Recently, a couple of reporters at The New York Times published an intriguing story about conversations between House Republican leader Kevin McCarthy and other members of his leadership team. It was shortly after the events of Jan. 6 at the Capitol, and they were talking about what to do about then-President Trump.
If you ever want to examine American patriotism in action, watch Americans vote. I say that firsthand after another successful election season in Indiana.
The Star Tribune
I have been a fan of Garrison Keillor’s work since I first listened to “A Prairie Home Companion” on the radio back in the day. Later, when his first book, Lake Woebegon Days, (1985) came out, I discovered another side to his talents. Last November I learned that he had published three new books since the beginning of the pandemic. I set about ordering and then reading Serenity at 70, Gaiety at 80 (2021). After that, I read his autobiography That Time of the Year (2020). And just a few nights ago, I stayed up past my bedtime to finish the last two chapters of his latest novel, Boom Town (2022).
We’re lucky, in Indiana, to have “the greatest spectacle in racing” in our very own backyard. As soon as the street banners are hung and the parade bleachers erected in downtown Indy to welcome another season of the Indianapolis 500, it’s almost as if the state drops the green flag for the start of summer. As a kid, the Indy 500 and Memorial Day weekend meant packing our winter clothes away, the first picnic of the year, and evenings spent in the backyard trying to catch lightning bugs. As soon as school was out I was at the local little league hanging out with friends and buying way too much Laffy Taffy from the concession stand. Or riding my bike to the Putt Putt Golf off of Southport Road when they offered all-day play for just $5. My brother and I would only stop to get lunch at our grandma’s house or an ice cream cone from Dairy Queen. Summers were carefree and filled with memories of impromptu experiences and well-planned vacations.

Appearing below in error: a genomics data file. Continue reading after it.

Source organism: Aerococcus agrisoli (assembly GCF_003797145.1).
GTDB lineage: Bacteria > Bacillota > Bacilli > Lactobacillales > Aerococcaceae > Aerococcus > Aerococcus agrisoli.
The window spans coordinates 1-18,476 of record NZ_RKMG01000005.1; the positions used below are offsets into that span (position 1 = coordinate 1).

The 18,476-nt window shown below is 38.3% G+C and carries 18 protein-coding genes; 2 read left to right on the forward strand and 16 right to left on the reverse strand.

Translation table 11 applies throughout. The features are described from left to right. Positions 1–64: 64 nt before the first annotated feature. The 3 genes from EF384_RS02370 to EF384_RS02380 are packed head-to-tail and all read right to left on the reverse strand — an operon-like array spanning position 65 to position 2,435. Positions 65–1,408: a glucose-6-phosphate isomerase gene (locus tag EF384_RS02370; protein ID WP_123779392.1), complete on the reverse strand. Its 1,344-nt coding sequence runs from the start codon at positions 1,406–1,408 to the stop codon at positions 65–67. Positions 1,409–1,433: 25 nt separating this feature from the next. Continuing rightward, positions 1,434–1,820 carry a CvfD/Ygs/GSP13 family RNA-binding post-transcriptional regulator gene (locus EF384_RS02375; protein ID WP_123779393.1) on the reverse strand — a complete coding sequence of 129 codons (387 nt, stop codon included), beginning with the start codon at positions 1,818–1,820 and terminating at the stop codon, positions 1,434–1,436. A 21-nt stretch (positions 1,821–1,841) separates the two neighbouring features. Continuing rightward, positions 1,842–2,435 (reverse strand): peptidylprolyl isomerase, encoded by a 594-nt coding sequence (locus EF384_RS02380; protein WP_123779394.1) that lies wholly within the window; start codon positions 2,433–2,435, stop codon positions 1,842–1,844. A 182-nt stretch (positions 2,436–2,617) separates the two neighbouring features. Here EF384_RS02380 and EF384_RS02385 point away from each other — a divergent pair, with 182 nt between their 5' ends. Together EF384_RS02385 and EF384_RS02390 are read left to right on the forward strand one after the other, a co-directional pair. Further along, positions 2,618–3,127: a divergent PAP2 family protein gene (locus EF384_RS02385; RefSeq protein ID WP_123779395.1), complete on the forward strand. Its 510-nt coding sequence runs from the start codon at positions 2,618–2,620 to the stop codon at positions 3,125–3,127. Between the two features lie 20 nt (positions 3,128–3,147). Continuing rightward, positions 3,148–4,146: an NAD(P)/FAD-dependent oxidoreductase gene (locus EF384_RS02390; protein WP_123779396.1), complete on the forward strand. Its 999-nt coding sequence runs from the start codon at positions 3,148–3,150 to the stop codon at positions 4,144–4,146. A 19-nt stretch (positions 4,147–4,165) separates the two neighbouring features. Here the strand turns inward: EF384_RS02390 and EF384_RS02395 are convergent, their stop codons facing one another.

Whenever I explain why Indiana needs more kids to attend college, I get some version of the comment, “a young person doesn’t need college to do well; we need more people in the trades.” While it is true for a few talented individuals, that is not true for a city or state. Economists call this the ‘fallacy of composition,’ which I can explain with a few facts.
We know “home is where the heart is.” And, “there’s no place like home.”
One down, 12 (or more) to go.
I see women in my neighborhood mowing their lawns. My wife doesn’t mow our lawn. I don’t think she will ever mow the lawn. Lawn mowing season is here and it just kinda drives me crazy trying to figure out why she won’t mow the lawn.
What’s in the names we give our children? Contemporary parents might choose names to honor ancestors, to signify something from the family’s religion or ethnic heritage, or simply because the parents like the name.